Integration of induced pluripotent stem cell-derived endothelial cells with polycaprolactone/gelatin-based electrospun scaffolds for enhanced therapeutic angiogenesis

Richard P. Tan, Alex H.P. Chan, Katarina Lennartsson, Maria M. Miravet, Bob S.L. Lee, Jelena Rnjak-Kovacina, Zoe E. Clayton, John P. Cooke, Martin K.C. Ng, Sanjay Patel, Steven G. Wise

Research output: Contribution to journalArticle

17 Scopus citations

Abstract

Background: Induced pluripotent stem-cell derived endothelial cells (iPSC-ECs) can be generated from any somatic cell and their iPSC sources possess unlimited self-renewal. Previous demonstration of their proangiogenic activity makes them a promising cell type for treatment of ischemic injury. As with many other stem cell approaches, the low rate of in-vivo survival has been a major limitation to the efficacy of iPSC-ECs to date. In this study, we aimed to increase the in-vivo lifetime of iPSC-ECs by culturing them on electrospun polycaprolactone (PCL)/gelatin scaffolds, before quantifying the subsequent impact on their proangiogenic function. Methods: iPSC-ECs were isolated and stably transfected with a luciferase reporter to facilitate quantification of cell numbers and non-invasive imaging in-vivo PCL/gelatin scaffolds were engineered using electrospinning to obtain woven meshes of nanofibers. iPSC-ECs were cultured on scaffolds for 7 days. Subsequently, cell growth and function were assessed in vitro followed by implantation in a mouseback subcutaneous model for 7 days. Results: Using a matrix of conditions, we found that scaffold blends with ratios of PCL:gelatin of 70:30 (PG73) spun at high flow rates supported the greatest levels of iPSC-EC growth, retention of phenotype, and function in vitro. Implanting iPSC-ECs seeded on PG73 scaffolds in vivo improved their survival up to 3 days, compared to cells directly injected into control wounds, which were no longer observable within 1 h. Enhanced engraftment improved blood perfusion, observed through non-invasive laser Doppler imaging. Immunohistochemistry revealed a corresponding increase in host angiogenic mechanisms characterized by the enhanced recruitment of macrophages and the elevated expression of proangiogenic cytokines vascular endothelial growth factor and placental growth factor. Conclusions: Knowledge of these mechanisms combined with a deeper understanding of the scaffold parameters influencing this function provides the groundwork for optimizing future iPSC-EC therapies utilizing engraftment platforms. The development of combined scaffold and iPSC-EC therapies could ultimately improve therapeutic angiogenesis and the treatment of ischemic injury.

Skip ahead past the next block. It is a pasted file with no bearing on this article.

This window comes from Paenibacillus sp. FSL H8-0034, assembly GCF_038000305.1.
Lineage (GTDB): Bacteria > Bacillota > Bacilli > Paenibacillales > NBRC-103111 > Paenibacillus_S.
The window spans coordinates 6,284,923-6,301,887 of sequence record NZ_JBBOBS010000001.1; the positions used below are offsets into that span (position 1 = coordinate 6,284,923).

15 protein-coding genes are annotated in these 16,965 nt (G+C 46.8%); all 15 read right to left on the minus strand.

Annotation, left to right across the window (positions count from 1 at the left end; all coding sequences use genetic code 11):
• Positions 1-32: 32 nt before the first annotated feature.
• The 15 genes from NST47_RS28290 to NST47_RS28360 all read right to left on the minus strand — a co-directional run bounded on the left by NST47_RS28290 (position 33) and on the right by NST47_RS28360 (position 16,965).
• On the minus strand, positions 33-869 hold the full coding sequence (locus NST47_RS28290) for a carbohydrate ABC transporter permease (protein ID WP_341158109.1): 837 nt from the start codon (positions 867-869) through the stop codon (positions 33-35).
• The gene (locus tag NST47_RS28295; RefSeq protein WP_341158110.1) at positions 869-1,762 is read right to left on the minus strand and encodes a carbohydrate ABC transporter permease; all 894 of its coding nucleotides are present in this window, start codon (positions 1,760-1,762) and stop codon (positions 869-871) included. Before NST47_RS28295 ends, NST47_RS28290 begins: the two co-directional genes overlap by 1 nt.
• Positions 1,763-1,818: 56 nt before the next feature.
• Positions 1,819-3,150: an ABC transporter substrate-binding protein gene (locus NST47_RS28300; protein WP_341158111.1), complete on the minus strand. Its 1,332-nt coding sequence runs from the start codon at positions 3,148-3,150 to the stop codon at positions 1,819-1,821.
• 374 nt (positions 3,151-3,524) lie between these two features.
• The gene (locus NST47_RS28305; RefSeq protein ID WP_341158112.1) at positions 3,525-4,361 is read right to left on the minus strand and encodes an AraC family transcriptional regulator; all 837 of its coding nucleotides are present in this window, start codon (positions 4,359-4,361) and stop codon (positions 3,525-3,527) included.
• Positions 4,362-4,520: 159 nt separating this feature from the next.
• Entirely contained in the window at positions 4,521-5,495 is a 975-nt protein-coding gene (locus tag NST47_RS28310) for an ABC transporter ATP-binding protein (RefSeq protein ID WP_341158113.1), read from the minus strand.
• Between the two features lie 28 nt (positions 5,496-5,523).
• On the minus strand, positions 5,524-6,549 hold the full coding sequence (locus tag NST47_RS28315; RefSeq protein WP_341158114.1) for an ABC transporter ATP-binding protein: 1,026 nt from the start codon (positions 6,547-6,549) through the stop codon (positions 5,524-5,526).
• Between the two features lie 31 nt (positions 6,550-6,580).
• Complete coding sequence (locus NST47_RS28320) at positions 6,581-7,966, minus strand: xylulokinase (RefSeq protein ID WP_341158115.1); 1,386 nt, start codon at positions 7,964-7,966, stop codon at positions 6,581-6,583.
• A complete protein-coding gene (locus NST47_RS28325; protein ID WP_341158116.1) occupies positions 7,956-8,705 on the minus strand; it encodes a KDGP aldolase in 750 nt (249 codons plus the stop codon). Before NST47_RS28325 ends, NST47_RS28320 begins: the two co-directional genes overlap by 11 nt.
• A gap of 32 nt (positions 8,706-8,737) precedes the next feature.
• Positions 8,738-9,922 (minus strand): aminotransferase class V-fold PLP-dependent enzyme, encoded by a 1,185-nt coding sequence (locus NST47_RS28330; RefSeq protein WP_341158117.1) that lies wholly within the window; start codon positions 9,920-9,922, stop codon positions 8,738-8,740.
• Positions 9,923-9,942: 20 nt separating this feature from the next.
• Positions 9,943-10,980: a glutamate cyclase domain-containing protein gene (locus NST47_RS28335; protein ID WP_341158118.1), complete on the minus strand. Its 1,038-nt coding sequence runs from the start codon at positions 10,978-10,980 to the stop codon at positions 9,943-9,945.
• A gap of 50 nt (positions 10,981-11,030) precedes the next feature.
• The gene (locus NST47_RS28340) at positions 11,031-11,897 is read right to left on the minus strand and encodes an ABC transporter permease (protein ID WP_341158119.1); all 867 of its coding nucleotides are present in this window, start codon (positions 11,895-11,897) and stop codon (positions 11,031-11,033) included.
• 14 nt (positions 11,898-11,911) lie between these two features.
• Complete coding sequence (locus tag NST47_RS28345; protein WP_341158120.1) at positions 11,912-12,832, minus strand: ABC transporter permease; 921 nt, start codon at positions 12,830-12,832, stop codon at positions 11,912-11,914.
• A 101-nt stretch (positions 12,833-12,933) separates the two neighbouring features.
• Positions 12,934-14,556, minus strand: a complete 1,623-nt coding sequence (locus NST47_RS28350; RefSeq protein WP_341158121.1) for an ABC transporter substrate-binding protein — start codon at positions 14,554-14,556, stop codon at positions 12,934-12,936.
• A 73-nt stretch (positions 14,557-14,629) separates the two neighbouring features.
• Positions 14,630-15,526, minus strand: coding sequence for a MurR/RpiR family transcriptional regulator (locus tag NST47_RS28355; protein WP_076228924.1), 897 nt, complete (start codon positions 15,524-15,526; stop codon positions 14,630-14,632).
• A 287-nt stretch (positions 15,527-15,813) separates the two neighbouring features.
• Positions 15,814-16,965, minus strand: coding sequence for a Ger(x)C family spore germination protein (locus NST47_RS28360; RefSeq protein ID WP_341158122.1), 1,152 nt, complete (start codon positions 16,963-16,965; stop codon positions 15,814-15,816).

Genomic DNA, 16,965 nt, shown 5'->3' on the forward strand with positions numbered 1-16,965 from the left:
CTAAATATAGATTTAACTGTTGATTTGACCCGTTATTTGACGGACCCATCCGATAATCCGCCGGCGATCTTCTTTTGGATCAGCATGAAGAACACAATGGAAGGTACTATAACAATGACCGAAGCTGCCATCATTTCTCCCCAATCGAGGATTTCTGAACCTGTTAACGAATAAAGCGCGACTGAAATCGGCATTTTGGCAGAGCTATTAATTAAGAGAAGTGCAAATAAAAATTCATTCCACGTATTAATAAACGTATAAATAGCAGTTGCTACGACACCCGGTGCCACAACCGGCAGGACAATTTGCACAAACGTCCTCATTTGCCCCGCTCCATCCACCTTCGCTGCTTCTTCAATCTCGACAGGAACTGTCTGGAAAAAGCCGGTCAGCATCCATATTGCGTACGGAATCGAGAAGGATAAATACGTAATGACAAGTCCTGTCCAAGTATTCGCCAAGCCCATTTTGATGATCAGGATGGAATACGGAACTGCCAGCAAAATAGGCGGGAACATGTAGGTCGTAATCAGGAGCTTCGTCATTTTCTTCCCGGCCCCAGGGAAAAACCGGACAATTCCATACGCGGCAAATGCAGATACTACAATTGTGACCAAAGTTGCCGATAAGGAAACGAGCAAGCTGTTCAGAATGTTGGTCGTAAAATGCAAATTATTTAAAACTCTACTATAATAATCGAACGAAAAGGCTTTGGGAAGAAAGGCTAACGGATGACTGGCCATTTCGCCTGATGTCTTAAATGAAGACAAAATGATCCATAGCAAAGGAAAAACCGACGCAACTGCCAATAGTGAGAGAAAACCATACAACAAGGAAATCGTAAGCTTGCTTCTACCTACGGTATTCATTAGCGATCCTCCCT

Original languageEnglish (US)
Article number70
JournalStem Cell Research and Therapy
Volume9
Issue number1
DOIs
StatePublished - Mar 21 2018

Keywords

  • Angiogenesis
  • Biomaterial scaffolds
  • Endothelial cells
  • Induced pluripotent stem cells
  • Regenerative medicine

ASJC Scopus subject areas

  • Medicine (miscellaneous)
  • Molecular Medicine
  • Biochemistry, Genetics and Molecular Biology (miscellaneous)
  • Cell Biology

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